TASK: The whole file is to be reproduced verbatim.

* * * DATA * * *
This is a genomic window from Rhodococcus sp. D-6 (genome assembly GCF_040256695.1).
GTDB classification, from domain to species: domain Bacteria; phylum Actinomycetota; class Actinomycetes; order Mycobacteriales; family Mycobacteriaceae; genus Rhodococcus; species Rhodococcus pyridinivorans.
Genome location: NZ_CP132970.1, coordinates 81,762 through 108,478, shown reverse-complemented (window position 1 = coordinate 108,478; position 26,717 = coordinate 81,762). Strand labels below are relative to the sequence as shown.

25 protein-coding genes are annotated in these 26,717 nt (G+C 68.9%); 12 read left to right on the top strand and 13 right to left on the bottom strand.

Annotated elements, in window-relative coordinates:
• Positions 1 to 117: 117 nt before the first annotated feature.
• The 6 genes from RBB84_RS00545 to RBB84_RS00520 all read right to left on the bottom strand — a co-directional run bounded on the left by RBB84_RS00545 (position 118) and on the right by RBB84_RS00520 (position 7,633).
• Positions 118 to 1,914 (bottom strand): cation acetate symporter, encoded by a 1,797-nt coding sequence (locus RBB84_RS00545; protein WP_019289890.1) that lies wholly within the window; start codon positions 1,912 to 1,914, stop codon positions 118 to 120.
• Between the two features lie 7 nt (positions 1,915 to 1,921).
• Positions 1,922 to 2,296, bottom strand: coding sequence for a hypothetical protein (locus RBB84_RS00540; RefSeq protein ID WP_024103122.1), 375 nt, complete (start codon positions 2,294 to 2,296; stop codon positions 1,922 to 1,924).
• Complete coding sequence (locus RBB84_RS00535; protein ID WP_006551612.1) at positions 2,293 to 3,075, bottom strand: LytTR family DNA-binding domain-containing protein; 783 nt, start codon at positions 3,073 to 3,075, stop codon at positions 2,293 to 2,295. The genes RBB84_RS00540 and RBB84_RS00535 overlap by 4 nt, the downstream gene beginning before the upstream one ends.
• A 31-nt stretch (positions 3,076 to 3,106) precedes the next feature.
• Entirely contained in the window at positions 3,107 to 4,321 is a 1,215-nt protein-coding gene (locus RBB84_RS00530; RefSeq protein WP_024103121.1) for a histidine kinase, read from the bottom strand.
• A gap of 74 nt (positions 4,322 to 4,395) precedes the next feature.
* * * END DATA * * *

This is a genomic window from Rhodococcus sp. D-6 (genome assembly GCF_040256695.1).
GTDB classification, from domain to species: domain Bacteria; phylum Actinomycetota; class Actinomycetes; order Mycobacteriales; family Mycobacteriaceae; genus Rhodococcus; species Rhodococcus pyridinivorans.
Genome location: NZ_CP132970.1, coordinates 81,762 through 108,478, shown reverse-complemented (window position 1 = coordinate 108,478; position 26,717 = coordinate 81,762). Strand labels below are relative to the sequence as shown.

25 protein-coding genes are annotated in these 26,717 nt (G+C 68.9%); 12 read left to right on the top strand and 13 right to left on the bottom strand.

Annotated elements, in window-relative coordinates:
• Positions 1 to 117: 117 nt before the first annotated feature.
• The 6 genes from RBB84_RS00545 to RBB84_RS00520 all read right to left on the bottom strand — a co-directional run bounded on the left by RBB84_RS00545 (position 118) and on the right by RBB84_RS00520 (position 7,633).
• Positions 118 to 1,914 (bottom strand): cation acetate symporter, encoded by a 1,797-nt coding sequence (locus RBB84_RS00545; protein WP_019289890.1) that lies wholly within the window; start codon positions 1,912 to 1,914, stop codon positions 118 to 120.
• Between the two features lie 7 nt (positions 1,915 to 1,921).
• Positions 1,922 to 2,296, bottom strand: coding sequence for a hypothetical protein (locus RBB84_RS00540; RefSeq protein ID WP_024103122.1), 375 nt, complete (start codon positions 2,294 to 2,296; stop codon positions 1,922 to 1,924).
• Complete coding sequence (locus RBB84_RS00535; protein ID WP_006551612.1) at positions 2,293 to 3,075, bottom strand: LytTR family DNA-binding domain-containing protein; 783 nt, start codon at positions 3,073 to 3,075, stop codon at positions 2,293 to 2,295. The genes RBB84_RS00540 and RBB84_RS00535 overlap by 4 nt, the downstream gene beginning before the upstream one ends.
• A 31-nt stretch (positions 3,076 to 3,106) precedes the next feature.
• Entirely contained in the window at positions 3,107 to 4,321 is a 1,215-nt protein-coding gene (locus RBB84_RS00530; RefSeq protein WP_024103121.1) for a histidine kinase, read from the bottom strand.
• A gap of 74 nt (positions 4,322 to 4,395) precedes the next feature.